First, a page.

That’s just one of many changes we’ve implemented to the Viewport Manipulator. The best way to explain all the changes is to jump into the Lumberyard editor and see these changes for yourself.  You can also see an overview of the changes made below.

The Viewport Interaction Model is currently available in preview mode. To try the feature for yourself, you need to turn it on:

First in the Lumberyard Editor, choose Edit, Editor Settings, Global Preferences

In Global Preferences, check the button: Enable New Viewport Interaction Model (EXPERIMENTAL)

Restart your editor to activate this new mode.

So what’s new?

Selecting and deselecting entities

Once you select an entity, you have to intentionally deselect from your selection by pressing the spacebar or esc key.  Alternatively, you can double click in the scene.

Selecting multiple entities

The manipulator now centers itself between the selected entities.  In the examples below you’ll see how you can also position the manipulator to any location you want.

Switching between move, rotate, and scale

We maintain the same selection switch method from our old tool, as this is still an excellent hotkey method to change manipulation modes.

Quick toggling between move and rotate

The majority of your manipulator actions center around translation and rotation.  This added feature gives you a fast and easy way to swap states while still keeping your fingers close to your mouse and the ctrl/alt keys. This action takes a little practice to remember, but really pays off in time.

Moving pivot to any location in scene

Moving the manipulator positions with a simple ctrl and move action opens up a completely new level of speed and efficiency when working with one or more entities.

Aligning pivot to a selected entity

Every entity in your scene now becomes a potential reference point for a quick movement or rotation action, giving you much faster methods to position any entity how you need it.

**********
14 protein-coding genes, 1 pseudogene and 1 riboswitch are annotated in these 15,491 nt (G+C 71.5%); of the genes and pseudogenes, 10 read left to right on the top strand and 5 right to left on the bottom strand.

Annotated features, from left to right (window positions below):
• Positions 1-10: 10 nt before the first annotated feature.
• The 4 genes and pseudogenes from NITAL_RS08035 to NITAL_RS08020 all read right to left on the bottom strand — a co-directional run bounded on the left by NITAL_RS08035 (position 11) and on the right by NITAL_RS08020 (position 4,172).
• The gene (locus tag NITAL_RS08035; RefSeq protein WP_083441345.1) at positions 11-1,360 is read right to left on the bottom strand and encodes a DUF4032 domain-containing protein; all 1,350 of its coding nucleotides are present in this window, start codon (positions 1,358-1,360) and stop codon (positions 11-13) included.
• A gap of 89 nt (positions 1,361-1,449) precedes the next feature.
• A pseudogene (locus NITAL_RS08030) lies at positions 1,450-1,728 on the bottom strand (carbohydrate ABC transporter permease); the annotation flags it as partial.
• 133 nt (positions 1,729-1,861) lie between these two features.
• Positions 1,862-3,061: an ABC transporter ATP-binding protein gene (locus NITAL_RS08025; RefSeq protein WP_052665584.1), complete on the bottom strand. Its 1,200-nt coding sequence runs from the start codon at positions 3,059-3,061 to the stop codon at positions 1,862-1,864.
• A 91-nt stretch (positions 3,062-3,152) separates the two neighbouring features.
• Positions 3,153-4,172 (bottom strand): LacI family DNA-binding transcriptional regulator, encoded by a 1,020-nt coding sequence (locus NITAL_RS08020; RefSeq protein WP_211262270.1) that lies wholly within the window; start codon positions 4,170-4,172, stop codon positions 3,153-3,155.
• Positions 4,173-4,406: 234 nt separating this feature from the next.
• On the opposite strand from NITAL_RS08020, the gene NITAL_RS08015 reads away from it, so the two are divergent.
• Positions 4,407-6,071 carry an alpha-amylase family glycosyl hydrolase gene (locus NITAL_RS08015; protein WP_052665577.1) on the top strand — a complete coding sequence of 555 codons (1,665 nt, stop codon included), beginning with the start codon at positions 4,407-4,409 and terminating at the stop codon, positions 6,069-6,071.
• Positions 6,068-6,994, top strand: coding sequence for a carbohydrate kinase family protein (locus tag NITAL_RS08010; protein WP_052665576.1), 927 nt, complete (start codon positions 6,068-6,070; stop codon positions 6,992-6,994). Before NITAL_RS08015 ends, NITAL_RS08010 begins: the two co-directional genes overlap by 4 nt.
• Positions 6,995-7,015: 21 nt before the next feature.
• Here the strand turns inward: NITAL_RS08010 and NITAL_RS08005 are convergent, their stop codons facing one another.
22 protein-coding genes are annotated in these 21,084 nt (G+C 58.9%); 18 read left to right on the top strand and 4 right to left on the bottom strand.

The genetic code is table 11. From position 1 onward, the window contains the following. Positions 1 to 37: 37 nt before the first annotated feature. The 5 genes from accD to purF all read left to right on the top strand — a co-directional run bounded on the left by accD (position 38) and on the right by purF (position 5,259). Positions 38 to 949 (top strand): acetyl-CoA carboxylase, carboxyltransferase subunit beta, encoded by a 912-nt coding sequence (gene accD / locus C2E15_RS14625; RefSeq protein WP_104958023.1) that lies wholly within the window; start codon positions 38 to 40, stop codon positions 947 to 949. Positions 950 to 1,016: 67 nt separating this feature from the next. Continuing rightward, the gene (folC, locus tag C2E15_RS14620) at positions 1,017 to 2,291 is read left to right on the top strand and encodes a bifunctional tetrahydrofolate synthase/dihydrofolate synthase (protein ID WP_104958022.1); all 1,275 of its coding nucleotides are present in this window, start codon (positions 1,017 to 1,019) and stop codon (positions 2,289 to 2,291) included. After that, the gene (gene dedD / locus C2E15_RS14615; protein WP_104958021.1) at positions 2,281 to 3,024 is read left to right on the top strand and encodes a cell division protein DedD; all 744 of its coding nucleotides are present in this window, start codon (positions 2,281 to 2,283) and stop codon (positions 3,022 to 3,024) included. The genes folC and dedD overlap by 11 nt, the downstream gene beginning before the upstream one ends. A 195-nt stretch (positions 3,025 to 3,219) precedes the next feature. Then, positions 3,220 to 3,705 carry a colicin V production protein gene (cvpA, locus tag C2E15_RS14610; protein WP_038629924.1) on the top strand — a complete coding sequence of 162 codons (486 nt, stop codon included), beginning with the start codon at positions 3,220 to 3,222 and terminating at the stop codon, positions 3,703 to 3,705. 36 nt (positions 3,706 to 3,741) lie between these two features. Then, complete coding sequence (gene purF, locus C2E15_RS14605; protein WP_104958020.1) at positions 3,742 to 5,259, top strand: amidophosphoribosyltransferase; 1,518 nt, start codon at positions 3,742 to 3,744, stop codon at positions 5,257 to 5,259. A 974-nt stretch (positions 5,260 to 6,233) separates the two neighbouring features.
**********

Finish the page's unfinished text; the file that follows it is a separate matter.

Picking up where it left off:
Moving selection to any position in scene

If you need to reposition an entity nearby, or even far away, this keystroke combination reduces that motion to just one click instead of multiple drags of the manipulator.

Matching rotation of another entity with the selected entity

Being aware of your mode state between rotate and translate quickly changes the function possible with the same keystroke inputs.

Rotating entities as a group or rotate on each entities pivots

You don’t always want the same rotate function when multiple objects are selected. With this keystroke change you can now simply rotate the entire group or rotate all selected objects based on their own pivot point.

Aligning an entity to another entity

Just like example 8, being aware of your mode state between rotate and translate quickly changes the function possible with the same keystroke inputs.

 

We hope that by combining these actions, your day-to-day editor workflow becomes a much faster and more effective experience. These ten examples are just cover the basics, visit the documentation pages to see more advanced selection and manipulation features to work with the Viewport Interaction Model.

And as usual, we want to hear from you! Let us know what you think of the new Viewport Interaction Model on our forums.